The purpose of this chapter is to analyse approaches to the sharing economy from the perspective of public policy science. In the first part of the text, attention is paid to perceiving the development of the emerging sharing economy not only as phenomenon with positive economic effects but also as a set of public problems (e.g., on the labour market and for existing economic structures) that require intervention at the level of national governments as well as at international level. Subsequent sections identify possible actions for regulating the development of the sharing economy. The role of soft law, stakeholders’ networks, self-regulation and standardisation are discussed in the chapter. The summary includes potential directions for further research.
The Sharing Economy in Europe: From Idea to Reality
(Palgrave Macmillan, 2022) Miguel, Cristina; Avram, Gabriela; Klimczuk, Andrzej; Simonovits, Bori; Balázs, Bálint; Česnuityte, Vida; Department of Applied IT, University of Gothenburg, Gothenburg, Sweden; University of Limerick, Ireland; SGH Warsaw School of Economics, Poland; Eötvös Loránd University, Budapest, Hungary; Environmental Social Science Research Group, Budapest, Hungary; Mykolas Romeris University, Vilnius, Lithuania
This chapter explains the rationale behind the book. It provides basic definitions of the concept of the sharing economy as well as the primary meanings related to the subject of the analysis undertaken in the subsequent chapters. This Introduction also includes a description of the main benefits of the analysis of the sharing economy from a European perspective. It highlights that the idea of the book emerged from the collaboration of most co-authors in the COST Action CA16121 ‘From Sharing to Caring: Examining Socio-Technical Aspects of the Collaborative Economy.’ Finally, the outline of the book is presented, providing a description of the content of each chapter within this academic collection.
State of the art on ethical, legal, and social issues linked to audio- and video-based AAL solutions
(University of Alicante, 2021) Ake-Kob, Alin; Blazeviciene, Aurelija; Colonna, Liane; Cartolovni, Anto; Dantas, Carina; Fedosov, Anton; Florez-Revuelta, Francisco; Fosch-Villaronga, Eduard; He, Zhicheng; Klimczuk, Andrzej; Kuźmicz, Maksymilian; Lukacs, Adrienn; Lutz, Christoph; Mekovec, Renata; Miguel, Cristina; Mordini, Emilio; Pajalic, Zada; Pierscionek, Barbara Krystyna; Jose Santofimia Romero, Maria; AliSalah, Albert; Sobecki, Andrzej; Solanas, Agusti; Tamo-Larrieux, Aurelia; Nord University, Norway; Lithuanian University of Health Sciences; Swedish Law and Informatics Research Institute, Stockholm University, Sweden; Digital healthcare ethics laboratory (Digit-HeaL), Catholic University of Croatia; SHINE 2Europe; University of Zurich, Switzerland; University of Alicante, Spain; eLaw Center for Law and Digital Technologies, Leiden University, The Netherlands; SGH Warsaw School of Economics, Poland; University of Szeged, Hungary; Nordic Centre for Internet and Society, BI Norwegian Business School, Norway; Faculty of organization and informatics, University of Zagreb, Croatia; Department of Applied Information Technology, University of Gothenburg, Sweden; NORIA, France; Faculty of Health Studies, VID Specialized University, Oslo, Norway; Faculty of Health, Education, Medicine and Social Care, Anglia Ruskin University, Chelmsford, United Kingdom; University of Castilla-La Mancha, Spain; Utrecht University, The Netherlands; Boğaziçi University, Turkey; Gdańsk University of Technology, Poland; Universitat Rovira i Virgili, Spain; University of St. Gallen, Switzerland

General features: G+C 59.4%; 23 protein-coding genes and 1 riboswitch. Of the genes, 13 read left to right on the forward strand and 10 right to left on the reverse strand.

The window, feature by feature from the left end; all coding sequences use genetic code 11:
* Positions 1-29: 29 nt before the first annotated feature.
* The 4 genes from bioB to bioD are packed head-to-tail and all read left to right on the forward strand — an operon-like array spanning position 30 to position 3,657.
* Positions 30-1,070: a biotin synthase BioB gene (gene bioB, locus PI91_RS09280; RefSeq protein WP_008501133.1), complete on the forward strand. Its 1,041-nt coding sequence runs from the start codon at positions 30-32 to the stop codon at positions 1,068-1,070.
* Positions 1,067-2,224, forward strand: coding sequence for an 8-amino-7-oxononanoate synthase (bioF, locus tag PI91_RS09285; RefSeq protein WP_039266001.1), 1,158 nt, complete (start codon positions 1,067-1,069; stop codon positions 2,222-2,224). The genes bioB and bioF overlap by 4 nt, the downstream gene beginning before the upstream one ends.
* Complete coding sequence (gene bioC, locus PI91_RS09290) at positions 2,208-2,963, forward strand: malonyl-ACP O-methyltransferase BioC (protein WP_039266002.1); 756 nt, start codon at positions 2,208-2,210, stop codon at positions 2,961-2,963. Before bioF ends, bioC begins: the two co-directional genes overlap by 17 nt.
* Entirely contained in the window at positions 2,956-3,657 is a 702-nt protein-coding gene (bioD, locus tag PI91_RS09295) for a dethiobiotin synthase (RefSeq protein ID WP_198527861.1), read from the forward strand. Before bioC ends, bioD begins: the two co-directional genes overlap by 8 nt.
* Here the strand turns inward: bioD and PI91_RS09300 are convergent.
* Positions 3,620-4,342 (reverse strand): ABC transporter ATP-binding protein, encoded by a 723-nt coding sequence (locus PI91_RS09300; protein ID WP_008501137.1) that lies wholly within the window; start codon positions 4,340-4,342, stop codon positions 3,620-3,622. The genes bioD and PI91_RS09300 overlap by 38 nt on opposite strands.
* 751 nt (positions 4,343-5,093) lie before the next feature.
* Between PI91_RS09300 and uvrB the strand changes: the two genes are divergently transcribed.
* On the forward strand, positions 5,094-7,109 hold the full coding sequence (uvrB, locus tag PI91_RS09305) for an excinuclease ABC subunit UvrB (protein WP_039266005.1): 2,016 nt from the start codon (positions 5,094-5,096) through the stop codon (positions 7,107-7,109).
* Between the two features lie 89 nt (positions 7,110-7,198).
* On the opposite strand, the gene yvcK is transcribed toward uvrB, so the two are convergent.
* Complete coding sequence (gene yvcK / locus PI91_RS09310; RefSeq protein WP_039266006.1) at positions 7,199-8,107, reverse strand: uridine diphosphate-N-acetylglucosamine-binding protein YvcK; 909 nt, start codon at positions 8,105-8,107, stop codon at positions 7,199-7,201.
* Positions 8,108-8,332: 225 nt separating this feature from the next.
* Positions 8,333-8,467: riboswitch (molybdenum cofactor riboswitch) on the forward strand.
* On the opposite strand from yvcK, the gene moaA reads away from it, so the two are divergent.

Ambient assisted living (AAL) technologies are increasingly presented and sold as essential smart additions to daily life and home environments that will radically transform the healthcare and wellness markets of the future. An ethical approach and a thorough understanding of all ethics in surveillance/monitoring architectures are therefore pressing. AAL poses many ethical challenges raising questions that will affect immediate acceptance and long-term usage. Furthermore, ethical issues emerge from social inequalities and their potential exacerbation by AAL, accentuating the existing access gap between high-income countries (HIC) and low and middle-income countries (LMIC). Legal aspects mainly refer to the adherence to existing legal frameworks and cover issues related to product safety, data protection, cybersecurity, intellectual property, and access to data by public, private, and government bodies. Successful privacy-friendly AAL applications are needed, as the pressure to bring Internet of Things (IoT) devices and ones equipped with artificial intelligence (AI) quickly to market cannot overlook the fact that the environments in which AAL will operate are mostly private (e.g., the home). The social issues focus on the impact of AAL technologies before and after their adoption. Future AAL technologies need to consider all aspects of equality such as gender, race, age and social disadvantages and avoid increasing loneliness and isolation among, e.g. older and frail people. Finally, the current power asymmetries between the target and general populations should not be underestimated nor should the discrepant needs and motivations of the target group and those developing and deploying AAL systems. Whilst AAL technologies provide promising solutions for the health and social care challenges, they are not exempt from ethical, legal and social issues (ELSI). A set of ELSI guidelines is needed to integrate these factors at the research and development stage.